Nordstrom has an added sense of danger for me.  Things in that store can be so expensive that they send folks who were raised poor like me to the hospital.  I used to go in there when I was young and play “guess how much this costs” with my friends.   Now that it’s not a game and I actually want to buy some of these things (remember the gift card.  And the fact that there are still clearance sales at Nordstrom) I have to be seriously careful about my public reactions to such atrocities.  One blouse I pick up could be $80, on sale for $40.  The next could be $1200.  The real challenge in that situation is to, of course, not pull the blouse downward when your torso wrenches to the floor in disbelief, thereby making the entire rack of clothes topple over.

After an hour and a half of panic-attack-inducing shopping, I finally wandered out of Nordstrom and into the great white light beyond the mall doors.  By the time I made it out, I had tried on about 40 different things and only bought three.  With no reject rack in sight and far too many clothes to wander out of the dressing room with to return to their homelands, I left about 25 in one fitting room and then went to the complete other side of the store to try on anything else I found.  I thought that by leaving half on one side and half of the other, the sales associates would split their contempt for me down the middle.  I was exhausted, and rightfully so: all that salesperson dodging, fitting room hiding, and body fat encasing is quite the chore.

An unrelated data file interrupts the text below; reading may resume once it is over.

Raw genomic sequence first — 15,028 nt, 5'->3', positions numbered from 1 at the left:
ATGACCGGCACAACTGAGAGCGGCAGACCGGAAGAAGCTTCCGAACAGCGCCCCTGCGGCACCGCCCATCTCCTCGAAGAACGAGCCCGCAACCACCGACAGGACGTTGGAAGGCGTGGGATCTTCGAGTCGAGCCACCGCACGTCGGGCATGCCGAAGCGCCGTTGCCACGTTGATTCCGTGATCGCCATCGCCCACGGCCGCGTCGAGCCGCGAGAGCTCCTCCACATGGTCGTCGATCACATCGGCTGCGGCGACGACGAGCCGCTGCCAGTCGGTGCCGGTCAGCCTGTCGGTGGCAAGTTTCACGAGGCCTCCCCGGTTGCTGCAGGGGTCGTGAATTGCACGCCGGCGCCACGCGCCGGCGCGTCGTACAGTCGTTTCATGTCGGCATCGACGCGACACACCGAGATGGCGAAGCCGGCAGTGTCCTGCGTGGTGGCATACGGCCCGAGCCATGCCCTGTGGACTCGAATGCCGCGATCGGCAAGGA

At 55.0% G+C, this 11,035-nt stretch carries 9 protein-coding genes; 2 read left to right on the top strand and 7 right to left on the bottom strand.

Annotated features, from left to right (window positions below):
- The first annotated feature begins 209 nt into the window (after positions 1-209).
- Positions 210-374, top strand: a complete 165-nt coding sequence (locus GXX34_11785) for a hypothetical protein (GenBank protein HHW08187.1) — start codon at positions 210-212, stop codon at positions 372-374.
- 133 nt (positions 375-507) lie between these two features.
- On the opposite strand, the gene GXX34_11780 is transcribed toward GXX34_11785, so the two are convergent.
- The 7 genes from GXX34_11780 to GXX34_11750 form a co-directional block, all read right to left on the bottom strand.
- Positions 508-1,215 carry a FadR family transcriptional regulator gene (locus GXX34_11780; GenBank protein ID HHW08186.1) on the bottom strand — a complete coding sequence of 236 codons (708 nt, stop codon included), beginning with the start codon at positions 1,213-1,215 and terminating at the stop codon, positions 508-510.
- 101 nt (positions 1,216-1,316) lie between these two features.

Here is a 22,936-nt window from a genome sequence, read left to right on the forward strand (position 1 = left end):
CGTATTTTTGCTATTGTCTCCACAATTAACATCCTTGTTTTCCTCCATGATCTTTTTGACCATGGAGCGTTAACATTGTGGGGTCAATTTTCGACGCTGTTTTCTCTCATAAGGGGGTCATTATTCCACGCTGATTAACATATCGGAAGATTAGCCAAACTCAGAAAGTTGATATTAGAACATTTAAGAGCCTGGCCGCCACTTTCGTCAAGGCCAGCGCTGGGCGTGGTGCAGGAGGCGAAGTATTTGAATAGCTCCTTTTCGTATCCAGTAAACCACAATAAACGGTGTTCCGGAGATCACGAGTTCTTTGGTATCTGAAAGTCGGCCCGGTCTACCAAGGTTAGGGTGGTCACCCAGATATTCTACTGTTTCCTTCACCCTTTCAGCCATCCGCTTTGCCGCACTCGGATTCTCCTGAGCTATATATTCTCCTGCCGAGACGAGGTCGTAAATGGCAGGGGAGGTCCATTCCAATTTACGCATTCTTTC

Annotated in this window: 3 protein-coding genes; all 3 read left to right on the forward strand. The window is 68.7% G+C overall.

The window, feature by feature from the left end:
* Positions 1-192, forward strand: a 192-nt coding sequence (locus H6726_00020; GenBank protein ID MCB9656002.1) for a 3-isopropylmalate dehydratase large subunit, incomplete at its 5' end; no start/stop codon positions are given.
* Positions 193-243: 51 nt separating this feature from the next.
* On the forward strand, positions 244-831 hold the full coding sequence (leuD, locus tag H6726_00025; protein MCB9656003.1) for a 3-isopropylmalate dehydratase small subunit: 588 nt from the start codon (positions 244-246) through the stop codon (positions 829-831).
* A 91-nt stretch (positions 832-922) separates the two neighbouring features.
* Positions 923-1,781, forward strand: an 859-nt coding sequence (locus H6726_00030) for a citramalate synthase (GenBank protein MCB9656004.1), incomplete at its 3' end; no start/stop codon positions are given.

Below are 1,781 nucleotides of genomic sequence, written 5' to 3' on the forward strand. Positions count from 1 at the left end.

From now on: online shopping.  My fitting room, my rules, and no one asking me if I’m finding everything okay.  Just a couple of cats awkwardly staring at my jiggle and a box with a return slip ready to be shipped. 


What Happened to Black Friday?

23 Nov

Okay, let me be frank here.  What the hell happened to Black Friday?

Oh it’s still there, sure.  But it looks funny this year.  Don’t be fooled: November 25th is not what it seems.

Every year, my brother and I have a Black Friday tradition.  We get the flyers ahead of time and scope out the deals.  My brother is a total nerdy nerd so for him this means assessing the tech needs of the family.  Need a new television? Mike’s got it covered.  Want to watch your favorite movies on Blu-Ray but can’t justify replacing your DVDs? No worries: Mike will heed your concerns in November.  Heck, last year he got three DVD/Blu-Ray players for 20 dollars each just in case the family decided they wanted them.

The year before, we stood like ice statues outside Best Buy at 3am to be one of the first in line for Mike’s most coveted item of Black Fridays past: The Logitech Harmony Remote.  This baby is a fully programmable remote that suits all your entertainment center needs.  You program the step by step process for everything from your old school Nintendo to your shiny new DVD/Blu-Ray player (courtesy of Mike, perhaps?) and when you’re finished, it turns on everything you need for a single task with one beautifully orchestrated ballet of genius.  Simply push the button beside “play a game” and the correct sound system boots up, the TV turns on, and your video game console emits a soft glow that whispers it’s ready.

That’s a beautiful purchase, my friends.